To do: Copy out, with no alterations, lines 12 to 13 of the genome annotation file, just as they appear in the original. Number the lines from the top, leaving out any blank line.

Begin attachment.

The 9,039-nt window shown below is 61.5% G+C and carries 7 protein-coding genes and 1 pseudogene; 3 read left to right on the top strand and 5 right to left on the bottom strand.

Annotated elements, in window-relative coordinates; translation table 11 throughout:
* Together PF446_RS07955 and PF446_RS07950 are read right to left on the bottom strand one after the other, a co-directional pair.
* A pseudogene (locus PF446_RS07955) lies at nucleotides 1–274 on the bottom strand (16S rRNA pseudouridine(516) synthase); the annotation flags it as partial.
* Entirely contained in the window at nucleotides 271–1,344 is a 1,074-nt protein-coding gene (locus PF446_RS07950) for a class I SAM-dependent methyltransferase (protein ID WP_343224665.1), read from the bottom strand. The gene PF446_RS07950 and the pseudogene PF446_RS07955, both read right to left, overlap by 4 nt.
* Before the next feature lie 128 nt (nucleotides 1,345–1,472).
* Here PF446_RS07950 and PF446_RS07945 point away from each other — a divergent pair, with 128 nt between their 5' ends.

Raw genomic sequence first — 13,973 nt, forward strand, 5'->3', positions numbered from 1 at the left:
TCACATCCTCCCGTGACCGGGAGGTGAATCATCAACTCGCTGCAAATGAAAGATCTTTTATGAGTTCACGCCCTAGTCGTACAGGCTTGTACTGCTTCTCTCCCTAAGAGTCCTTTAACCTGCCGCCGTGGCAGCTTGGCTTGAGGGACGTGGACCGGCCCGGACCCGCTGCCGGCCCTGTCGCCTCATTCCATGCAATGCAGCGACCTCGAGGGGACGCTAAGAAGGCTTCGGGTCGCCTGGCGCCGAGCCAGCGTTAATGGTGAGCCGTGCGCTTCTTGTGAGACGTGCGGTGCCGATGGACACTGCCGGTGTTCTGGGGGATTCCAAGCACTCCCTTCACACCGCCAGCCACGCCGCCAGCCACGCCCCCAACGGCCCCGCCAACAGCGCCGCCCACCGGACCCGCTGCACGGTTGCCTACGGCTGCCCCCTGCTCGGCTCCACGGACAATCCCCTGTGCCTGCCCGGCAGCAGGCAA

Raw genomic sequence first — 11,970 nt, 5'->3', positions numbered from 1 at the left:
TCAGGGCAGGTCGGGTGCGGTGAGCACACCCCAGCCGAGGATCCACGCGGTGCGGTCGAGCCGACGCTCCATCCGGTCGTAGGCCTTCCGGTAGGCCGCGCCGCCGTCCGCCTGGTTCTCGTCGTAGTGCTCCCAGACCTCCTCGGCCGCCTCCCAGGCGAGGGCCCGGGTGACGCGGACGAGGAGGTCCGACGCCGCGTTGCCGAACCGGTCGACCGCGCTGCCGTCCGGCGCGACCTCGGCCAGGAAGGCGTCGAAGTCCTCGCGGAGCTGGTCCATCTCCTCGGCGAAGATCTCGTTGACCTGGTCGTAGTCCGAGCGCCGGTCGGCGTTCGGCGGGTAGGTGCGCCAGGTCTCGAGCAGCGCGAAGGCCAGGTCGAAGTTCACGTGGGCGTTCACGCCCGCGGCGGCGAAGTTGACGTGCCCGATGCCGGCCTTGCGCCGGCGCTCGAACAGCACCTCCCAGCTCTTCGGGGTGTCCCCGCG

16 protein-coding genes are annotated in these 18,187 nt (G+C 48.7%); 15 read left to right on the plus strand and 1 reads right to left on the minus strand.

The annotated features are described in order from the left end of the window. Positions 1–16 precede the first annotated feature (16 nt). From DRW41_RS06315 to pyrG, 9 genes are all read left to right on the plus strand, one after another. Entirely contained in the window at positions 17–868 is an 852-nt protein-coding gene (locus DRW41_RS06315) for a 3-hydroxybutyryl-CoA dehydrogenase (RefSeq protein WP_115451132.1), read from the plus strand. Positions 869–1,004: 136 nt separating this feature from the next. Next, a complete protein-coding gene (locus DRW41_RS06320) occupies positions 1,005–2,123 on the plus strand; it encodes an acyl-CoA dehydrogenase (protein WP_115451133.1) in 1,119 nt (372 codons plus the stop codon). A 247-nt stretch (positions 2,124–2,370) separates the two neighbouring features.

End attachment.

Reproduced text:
16 protein-coding genes are annotated in these 18,187 nt (G+C 48.7%); 15 read left to right on the plus strand and 1 reads right to left on the minus strand.

The annotated features are described in order from the left end of the window. Positions 1–16 precede the first annotated feature (16 nt). From DRW41_RS06315 to pyrG, 9 genes are all read left to right on the plus strand, one after another. Entirely contained in the window at positions 17–868 is an 852-nt protein-coding gene (locus DRW41_RS06315) for a 3-hydroxybutyryl-CoA dehydrogenase (RefSeq protein WP_115451132.1), read from the plus strand. Positions 869–1,004: 136 nt separating this feature from the next. Next, a complete protein-coding gene (locus DRW41_RS06320) occupies positions 1,005–2,123 on the plus strand; it encodes an acyl-CoA dehydrogenase (protein WP_115451133.1) in 1,119 nt (372 codons plus the stop codon). A 247-nt stretch (positions 2,124–2,370) separates the two neighbouring features.